• Acting and directing are on point. This film isn't devoid of dialog but there is a lot of "white space," shots in which characters have to convey information through emoting and blocking rather than through speech. With rare exception, the entire cast acquitted itself with aplomb. I'm no fan of Ryan Gosling because it seems like all he ever does is brood on screen, but that approach worked really, really well here. And any time you can get Harrison Ford to throw himself into a role these days, it's a win.
  • This sequel asks the same philosophical questions as the first film - but it asks them differently. What does it mean to be human? What is love? What is life? Where are the boundaries between what is artificial and what is "real?" The original Blade Runner was hardly the first sci fi film to ask these questions but it did so in a way that captured the imagination, touched the heart, and incited decades of debate. 2049 asks the same questions but through different enough "lenses" as to be just as captivating and thought-provoking.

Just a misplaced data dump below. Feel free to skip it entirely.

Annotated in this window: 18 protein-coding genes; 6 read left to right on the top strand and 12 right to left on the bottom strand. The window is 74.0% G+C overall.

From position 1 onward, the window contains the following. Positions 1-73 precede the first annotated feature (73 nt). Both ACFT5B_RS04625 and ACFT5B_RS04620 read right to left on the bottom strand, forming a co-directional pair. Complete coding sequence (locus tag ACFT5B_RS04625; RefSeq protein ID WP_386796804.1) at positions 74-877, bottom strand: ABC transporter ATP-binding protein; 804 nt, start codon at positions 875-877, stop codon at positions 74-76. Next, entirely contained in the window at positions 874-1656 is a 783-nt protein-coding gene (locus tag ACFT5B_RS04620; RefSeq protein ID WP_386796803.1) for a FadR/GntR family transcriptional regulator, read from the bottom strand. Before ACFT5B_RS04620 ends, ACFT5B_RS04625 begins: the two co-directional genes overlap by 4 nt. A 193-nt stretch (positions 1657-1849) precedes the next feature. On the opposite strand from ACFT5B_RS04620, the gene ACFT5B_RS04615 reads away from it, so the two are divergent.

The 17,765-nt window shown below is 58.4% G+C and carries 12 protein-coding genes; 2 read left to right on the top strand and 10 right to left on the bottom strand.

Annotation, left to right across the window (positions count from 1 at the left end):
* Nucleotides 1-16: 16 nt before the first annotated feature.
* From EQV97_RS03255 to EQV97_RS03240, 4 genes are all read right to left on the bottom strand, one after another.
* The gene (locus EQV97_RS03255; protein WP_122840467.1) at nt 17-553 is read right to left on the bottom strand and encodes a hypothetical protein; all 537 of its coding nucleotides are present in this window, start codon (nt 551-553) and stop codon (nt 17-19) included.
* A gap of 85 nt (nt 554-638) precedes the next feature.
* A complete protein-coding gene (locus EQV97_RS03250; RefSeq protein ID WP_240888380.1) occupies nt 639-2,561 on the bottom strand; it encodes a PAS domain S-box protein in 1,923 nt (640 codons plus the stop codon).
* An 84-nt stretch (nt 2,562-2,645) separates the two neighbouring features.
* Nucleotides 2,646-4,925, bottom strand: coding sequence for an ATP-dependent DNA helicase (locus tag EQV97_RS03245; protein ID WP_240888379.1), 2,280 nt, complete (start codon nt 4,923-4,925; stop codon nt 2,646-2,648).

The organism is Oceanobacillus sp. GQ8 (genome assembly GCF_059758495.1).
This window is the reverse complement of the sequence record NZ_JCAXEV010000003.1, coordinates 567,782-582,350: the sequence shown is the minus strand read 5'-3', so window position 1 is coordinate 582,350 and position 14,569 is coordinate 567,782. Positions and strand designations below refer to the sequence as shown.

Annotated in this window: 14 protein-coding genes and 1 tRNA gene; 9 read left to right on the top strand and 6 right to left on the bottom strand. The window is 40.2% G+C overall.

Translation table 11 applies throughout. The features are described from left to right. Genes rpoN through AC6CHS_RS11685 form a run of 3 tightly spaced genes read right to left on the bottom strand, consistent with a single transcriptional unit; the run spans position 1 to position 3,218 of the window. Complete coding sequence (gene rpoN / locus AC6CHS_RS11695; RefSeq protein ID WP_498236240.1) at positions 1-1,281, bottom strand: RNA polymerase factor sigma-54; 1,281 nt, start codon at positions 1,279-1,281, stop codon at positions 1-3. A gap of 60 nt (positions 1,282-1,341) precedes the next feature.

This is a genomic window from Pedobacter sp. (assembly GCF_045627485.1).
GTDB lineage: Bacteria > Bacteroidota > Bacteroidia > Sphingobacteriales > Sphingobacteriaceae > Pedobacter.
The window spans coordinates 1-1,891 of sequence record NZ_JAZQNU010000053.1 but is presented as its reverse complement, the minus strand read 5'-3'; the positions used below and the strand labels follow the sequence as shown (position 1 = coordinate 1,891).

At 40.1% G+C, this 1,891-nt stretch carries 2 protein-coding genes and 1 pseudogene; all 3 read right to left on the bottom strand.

• Viewers will be rethinking, analyzing and debating this film for years. Not only the abstract, philosophical questions but also the specifics of the plot and characters invite post-facto discussion. Some details become apparent later in the film but some weren't obvious (to me, at any rate) until hours of thinking about it and discussing afterward. For example, while watching the film, I wasn't terribly moved when K discovers that he isn't Deckard's child. Only afterward, while remembering how earnestly he questioned Deckard about Rachael (believing her to be his mother at that time), did the revelation really hit me in the gut. I imagine that this film - like its predecessor - will benefit from rewatching.